Last October, researchers at MIT showed that graphene could be crumpled and then flattened again and still remain effective for use in the electrodes of supercapacitors that could be used to power flexible electronics.
Now a team at the University of Illinois at Urbana-Champaign are showing that if you keep the graphene crumpled, you increase its surface area. This 3D surfaced graphene could open new application areas for the material in electronics and biomaterials.
“Fundamentally, intrinsic strains on crumpled graphene could allow modulation of electrical and optical properties of graphene,” explained SungWoo Nam, an assistant professor of mechanical science and engineering at Illinois, in a press release. “We believe that the crumpled graphene surfaces can be used as higher surface area electrodes for battery and supercapacitor applications. As a coating layer, 3D textured/crumpled nano-topographies could allow omniphobic/anti-bacterial surfaces for advanced coating applications.”
To achieve their crumpled graphene, the researchers developed a one-stop process that draws upon a commercially available shape-memory polymer substrate that is activated by heat.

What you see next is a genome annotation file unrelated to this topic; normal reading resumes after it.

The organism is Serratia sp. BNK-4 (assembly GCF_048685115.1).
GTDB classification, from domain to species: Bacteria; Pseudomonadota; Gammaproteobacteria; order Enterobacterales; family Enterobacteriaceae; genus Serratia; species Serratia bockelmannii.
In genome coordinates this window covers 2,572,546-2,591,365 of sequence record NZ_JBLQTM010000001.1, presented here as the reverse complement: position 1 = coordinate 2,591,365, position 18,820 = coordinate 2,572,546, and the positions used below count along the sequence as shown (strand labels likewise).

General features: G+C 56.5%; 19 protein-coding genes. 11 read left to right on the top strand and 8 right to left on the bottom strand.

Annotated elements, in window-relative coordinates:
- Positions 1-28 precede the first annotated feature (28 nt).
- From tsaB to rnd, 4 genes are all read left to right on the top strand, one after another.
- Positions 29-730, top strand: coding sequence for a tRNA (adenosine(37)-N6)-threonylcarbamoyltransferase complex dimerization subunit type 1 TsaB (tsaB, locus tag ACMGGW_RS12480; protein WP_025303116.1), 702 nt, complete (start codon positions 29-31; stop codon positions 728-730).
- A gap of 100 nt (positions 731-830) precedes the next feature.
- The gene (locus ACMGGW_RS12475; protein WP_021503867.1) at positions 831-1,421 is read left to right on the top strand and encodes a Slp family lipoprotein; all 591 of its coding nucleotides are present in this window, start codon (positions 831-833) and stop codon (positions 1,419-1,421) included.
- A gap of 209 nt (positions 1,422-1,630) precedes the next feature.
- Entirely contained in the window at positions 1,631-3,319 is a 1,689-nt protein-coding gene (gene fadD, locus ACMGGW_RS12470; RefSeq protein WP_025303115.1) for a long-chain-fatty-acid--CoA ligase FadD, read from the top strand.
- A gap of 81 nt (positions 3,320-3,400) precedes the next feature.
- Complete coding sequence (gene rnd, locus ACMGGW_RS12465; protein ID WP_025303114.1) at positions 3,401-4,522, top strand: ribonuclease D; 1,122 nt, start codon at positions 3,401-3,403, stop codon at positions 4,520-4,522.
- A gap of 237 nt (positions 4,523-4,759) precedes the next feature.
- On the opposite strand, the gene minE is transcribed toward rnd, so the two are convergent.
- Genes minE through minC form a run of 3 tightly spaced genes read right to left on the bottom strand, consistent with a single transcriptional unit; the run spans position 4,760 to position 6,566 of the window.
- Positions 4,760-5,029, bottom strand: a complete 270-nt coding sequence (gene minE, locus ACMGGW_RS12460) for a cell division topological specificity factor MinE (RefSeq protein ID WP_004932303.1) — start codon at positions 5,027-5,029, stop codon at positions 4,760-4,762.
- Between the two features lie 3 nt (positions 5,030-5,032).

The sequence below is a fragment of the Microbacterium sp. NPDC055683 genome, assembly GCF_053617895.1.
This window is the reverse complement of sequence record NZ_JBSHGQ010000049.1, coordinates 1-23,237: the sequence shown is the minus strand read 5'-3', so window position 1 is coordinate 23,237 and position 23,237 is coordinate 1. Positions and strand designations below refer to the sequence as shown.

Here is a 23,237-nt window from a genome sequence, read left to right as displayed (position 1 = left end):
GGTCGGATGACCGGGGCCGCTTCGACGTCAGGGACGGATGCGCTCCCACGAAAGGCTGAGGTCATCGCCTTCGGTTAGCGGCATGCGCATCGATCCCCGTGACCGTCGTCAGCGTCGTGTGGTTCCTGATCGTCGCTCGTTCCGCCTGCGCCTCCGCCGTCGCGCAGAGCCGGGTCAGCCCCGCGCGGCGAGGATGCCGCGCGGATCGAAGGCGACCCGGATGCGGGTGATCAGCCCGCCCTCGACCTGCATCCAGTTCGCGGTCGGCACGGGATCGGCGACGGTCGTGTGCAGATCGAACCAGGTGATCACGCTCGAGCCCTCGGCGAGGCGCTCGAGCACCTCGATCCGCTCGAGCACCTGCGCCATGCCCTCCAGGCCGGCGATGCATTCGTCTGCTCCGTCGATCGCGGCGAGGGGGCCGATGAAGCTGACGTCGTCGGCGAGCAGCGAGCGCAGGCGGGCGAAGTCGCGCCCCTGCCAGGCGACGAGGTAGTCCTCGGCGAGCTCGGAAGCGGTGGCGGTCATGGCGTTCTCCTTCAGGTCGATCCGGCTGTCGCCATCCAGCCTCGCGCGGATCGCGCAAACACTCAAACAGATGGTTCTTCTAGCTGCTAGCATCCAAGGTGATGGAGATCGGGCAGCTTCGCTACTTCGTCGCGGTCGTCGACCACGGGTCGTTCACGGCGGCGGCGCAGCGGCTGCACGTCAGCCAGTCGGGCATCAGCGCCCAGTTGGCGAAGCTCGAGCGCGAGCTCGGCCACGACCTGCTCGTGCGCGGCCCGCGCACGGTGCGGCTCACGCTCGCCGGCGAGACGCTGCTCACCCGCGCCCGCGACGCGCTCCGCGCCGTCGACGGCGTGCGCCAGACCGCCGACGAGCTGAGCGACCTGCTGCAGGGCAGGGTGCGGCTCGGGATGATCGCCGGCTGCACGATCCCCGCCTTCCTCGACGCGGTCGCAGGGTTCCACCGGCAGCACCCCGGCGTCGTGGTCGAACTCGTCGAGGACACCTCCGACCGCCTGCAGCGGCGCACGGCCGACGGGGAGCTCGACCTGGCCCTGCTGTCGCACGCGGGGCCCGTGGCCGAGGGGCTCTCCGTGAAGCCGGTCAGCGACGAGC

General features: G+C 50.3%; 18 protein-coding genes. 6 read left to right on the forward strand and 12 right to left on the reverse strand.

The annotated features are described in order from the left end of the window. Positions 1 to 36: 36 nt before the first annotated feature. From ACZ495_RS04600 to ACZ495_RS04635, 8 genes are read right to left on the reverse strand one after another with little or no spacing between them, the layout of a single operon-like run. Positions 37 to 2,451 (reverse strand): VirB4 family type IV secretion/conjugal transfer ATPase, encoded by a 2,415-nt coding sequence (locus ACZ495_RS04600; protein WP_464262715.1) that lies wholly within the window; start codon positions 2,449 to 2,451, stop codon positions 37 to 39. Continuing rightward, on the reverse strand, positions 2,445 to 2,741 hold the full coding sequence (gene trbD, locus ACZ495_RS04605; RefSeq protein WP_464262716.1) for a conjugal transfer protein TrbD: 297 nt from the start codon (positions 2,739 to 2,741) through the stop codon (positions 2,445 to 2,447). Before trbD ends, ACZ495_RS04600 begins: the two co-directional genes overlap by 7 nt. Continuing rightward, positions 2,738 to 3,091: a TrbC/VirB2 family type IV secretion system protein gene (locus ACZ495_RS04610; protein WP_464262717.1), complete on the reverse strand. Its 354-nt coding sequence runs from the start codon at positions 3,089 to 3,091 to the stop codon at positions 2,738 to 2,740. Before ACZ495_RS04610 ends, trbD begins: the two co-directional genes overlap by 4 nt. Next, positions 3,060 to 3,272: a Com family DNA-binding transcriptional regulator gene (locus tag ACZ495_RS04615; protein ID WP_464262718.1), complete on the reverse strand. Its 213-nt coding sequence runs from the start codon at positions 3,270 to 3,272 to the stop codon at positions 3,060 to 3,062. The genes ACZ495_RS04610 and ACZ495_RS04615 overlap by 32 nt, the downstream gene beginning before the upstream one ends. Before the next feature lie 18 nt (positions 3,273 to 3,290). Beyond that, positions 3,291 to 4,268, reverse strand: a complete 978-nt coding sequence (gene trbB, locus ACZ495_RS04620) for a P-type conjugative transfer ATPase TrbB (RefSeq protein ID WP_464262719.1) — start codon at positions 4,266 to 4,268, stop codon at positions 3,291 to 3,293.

The researchers report in the journal Nano Letters that their method allows them to selectively pattern the crumples, which was not possible with other techniques.
“In this study, we developed a novel method for controlled crumpling of graphene and graphite via heat-induced contractile deformation of the underlying substrate,” said Michael Cai Wang, a graduate student and first author of the paper, in the release. ”While graphene intrinsically exhibits tiny ripples in ambient conditions, we created large and tunable crumpled textures in a tailored and scalable fashion.”
Shape-memory thermoplastics have been applied in microfluidic device fabrication and nanowire assembly among other manufacturing processes. And, of course, the thermoplastic substrate makes it possible to flatten the material again by simply applying heat.
In continuing work, the researchers are looking at how the textured graphene surfaces could be applied to 3D sensor applications.
Nam added: “Enhanced surface area will allow even more sensitive and intimate interactions with biological systems, leading to high sensitivity devices.”
Dexter Johnson is a contributing editor at IEEE Spectrum, with a focus on nanotechnology.